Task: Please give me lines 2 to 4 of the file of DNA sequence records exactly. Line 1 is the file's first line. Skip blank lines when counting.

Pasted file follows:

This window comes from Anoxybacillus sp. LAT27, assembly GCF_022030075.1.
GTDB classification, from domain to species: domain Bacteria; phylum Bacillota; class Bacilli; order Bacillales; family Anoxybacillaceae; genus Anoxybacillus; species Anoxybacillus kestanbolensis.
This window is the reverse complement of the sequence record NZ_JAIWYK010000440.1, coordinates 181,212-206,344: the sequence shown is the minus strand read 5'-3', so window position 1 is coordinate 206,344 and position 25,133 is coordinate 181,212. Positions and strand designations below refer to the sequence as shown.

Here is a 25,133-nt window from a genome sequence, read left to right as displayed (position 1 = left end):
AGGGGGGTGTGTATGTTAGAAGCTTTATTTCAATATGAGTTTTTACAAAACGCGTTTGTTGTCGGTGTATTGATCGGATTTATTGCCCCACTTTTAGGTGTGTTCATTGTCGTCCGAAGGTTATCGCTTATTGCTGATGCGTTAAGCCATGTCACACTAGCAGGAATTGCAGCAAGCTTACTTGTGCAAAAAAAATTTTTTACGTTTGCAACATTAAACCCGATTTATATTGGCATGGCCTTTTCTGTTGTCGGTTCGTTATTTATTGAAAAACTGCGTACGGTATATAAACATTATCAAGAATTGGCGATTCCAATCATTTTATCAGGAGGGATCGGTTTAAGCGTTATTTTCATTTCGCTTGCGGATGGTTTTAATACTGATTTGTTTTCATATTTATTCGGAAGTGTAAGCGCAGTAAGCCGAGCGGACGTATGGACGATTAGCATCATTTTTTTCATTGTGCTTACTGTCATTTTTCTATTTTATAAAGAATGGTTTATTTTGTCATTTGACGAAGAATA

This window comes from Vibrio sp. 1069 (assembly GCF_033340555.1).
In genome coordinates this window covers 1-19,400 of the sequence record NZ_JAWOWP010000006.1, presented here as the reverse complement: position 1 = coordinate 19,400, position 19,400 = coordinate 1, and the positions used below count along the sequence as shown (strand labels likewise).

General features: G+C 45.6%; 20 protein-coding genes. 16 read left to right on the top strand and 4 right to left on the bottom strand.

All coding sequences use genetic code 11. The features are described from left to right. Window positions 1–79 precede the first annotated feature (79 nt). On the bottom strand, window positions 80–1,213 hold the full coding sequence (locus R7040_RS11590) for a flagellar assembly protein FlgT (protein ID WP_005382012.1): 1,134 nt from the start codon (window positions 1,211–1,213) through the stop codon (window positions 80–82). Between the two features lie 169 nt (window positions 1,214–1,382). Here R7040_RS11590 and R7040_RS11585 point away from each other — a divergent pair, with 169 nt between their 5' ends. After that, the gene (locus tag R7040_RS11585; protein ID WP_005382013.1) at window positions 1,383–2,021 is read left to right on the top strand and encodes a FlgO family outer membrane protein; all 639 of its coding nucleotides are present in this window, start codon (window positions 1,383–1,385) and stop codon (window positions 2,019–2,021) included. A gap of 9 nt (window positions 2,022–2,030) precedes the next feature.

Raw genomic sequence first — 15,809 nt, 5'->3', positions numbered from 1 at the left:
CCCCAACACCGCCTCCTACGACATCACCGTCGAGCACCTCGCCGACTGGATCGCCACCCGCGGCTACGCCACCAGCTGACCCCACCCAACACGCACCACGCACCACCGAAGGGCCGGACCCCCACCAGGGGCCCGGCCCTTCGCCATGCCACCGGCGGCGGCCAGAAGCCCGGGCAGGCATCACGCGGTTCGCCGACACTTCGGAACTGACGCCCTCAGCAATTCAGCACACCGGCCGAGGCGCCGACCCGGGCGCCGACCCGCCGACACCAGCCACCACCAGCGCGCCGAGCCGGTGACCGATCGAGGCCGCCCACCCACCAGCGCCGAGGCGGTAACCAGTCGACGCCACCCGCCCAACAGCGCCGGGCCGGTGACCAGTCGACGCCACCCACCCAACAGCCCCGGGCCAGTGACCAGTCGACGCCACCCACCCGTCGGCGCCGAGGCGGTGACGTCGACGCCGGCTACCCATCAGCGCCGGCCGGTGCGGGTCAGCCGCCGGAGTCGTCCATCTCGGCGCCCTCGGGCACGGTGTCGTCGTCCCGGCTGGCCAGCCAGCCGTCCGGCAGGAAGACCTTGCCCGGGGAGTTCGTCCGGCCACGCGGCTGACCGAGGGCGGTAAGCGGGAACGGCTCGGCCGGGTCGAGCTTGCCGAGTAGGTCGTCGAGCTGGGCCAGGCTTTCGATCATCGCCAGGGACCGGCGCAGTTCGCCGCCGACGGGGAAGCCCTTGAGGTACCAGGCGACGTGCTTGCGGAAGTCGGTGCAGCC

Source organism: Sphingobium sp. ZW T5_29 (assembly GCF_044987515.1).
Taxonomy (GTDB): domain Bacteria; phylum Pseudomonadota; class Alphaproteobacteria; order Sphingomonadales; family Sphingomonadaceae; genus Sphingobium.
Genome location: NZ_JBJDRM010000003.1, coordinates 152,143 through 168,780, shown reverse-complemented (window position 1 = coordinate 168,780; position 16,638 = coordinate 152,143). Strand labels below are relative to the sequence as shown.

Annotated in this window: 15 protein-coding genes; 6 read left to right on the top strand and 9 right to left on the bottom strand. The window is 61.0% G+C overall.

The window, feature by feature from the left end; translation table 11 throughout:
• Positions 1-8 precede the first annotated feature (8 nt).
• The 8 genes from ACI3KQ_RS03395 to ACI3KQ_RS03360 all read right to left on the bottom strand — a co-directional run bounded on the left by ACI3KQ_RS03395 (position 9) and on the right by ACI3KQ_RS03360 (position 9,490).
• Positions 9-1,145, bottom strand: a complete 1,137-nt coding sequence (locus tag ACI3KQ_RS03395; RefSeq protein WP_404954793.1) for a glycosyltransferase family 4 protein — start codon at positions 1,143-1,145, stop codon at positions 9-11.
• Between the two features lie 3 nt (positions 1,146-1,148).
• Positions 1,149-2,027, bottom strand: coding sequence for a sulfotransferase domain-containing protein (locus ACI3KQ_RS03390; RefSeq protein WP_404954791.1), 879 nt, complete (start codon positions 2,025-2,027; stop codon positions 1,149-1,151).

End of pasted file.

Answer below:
GTDB classification, from domain to species: domain Bacteria; phylum Bacillota; class Bacilli; order Bacillales; family Anoxybacillaceae; genus Anoxybacillus; species Anoxybacillus kestanbolensis.
This window is the reverse complement of the sequence record NZ_JAIWYK010000440.1, coordinates 181,212-206,344: the sequence shown is the minus strand read 5'-3', so window position 1 is coordinate 206,344 and position 25,133 is coordinate 181,212. Positions and strand designations below refer to the sequence as shown.

Here is a 25,133-nt window from a genome sequence, read left to right as displayed (position 1 = left end):